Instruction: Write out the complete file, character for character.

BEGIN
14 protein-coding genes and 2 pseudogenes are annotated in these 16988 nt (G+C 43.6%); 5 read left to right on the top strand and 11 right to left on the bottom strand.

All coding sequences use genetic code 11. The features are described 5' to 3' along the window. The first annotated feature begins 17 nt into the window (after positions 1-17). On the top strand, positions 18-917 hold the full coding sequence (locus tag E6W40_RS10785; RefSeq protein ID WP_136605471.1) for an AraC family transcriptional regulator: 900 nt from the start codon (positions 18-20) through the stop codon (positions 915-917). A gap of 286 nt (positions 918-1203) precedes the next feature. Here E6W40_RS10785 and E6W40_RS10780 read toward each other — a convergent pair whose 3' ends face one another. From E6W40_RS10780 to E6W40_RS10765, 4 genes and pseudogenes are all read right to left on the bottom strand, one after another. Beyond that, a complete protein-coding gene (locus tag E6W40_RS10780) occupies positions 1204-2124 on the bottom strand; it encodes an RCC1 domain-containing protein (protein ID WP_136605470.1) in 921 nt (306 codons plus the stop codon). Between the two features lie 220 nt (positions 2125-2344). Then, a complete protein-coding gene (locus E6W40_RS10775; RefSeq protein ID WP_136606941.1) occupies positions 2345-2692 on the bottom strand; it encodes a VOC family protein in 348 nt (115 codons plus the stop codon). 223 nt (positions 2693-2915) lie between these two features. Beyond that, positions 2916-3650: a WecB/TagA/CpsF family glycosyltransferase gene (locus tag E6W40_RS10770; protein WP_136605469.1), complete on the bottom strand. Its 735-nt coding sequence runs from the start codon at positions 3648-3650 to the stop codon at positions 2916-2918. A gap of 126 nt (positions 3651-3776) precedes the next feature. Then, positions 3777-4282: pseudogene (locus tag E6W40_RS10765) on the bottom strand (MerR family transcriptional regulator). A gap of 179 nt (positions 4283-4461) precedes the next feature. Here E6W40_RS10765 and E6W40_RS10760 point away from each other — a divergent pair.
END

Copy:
14 protein-coding genes and 2 pseudogenes are annotated in these 16988 nt (G+C 43.6%); 5 read left to right on the top strand and 11 right to left on the bottom strand.

All coding sequences use genetic code 11. The features are described 5' to 3' along the window. The first annotated feature begins 17 nt into the window (after positions 1-17). On the top strand, positions 18-917 hold the full coding sequence (locus tag E6W40_RS10785; RefSeq protein ID WP_136605471.1) for an AraC family transcriptional regulator: 900 nt from the start codon (positions 18-20) through the stop codon (positions 915-917). A gap of 286 nt (positions 918-1203) precedes the next feature. Here E6W40_RS10785 and E6W40_RS10780 read toward each other — a convergent pair whose 3' ends face one another. From E6W40_RS10780 to E6W40_RS10765, 4 genes and pseudogenes are all read right to left on the bottom strand, one after another. Beyond that, a complete protein-coding gene (locus tag E6W40_RS10780) occupies positions 1204-2124 on the bottom strand; it encodes an RCC1 domain-containing protein (protein ID WP_136605470.1) in 921 nt (306 codons plus the stop codon). Between the two features lie 220 nt (positions 2125-2344). Then, a complete protein-coding gene (locus E6W40_RS10775; RefSeq protein ID WP_136606941.1) occupies positions 2345-2692 on the bottom strand; it encodes a VOC family protein in 348 nt (115 codons plus the stop codon). 223 nt (positions 2693-2915) lie between these two features. Beyond that, positions 2916-3650: a WecB/TagA/CpsF family glycosyltransferase gene (locus tag E6W40_RS10770; protein WP_136605469.1), complete on the bottom strand. Its 735-nt coding sequence runs from the start codon at positions 3648-3650 to the stop codon at positions 2916-2918. A gap of 126 nt (positions 3651-3776) precedes the next feature. Then, positions 3777-4282: pseudogene (locus tag E6W40_RS10765) on the bottom strand (MerR family transcriptional regulator). A gap of 179 nt (positions 4283-4461) precedes the next feature. Here E6W40_RS10765 and E6W40_RS10760 point away from each other — a divergent pair.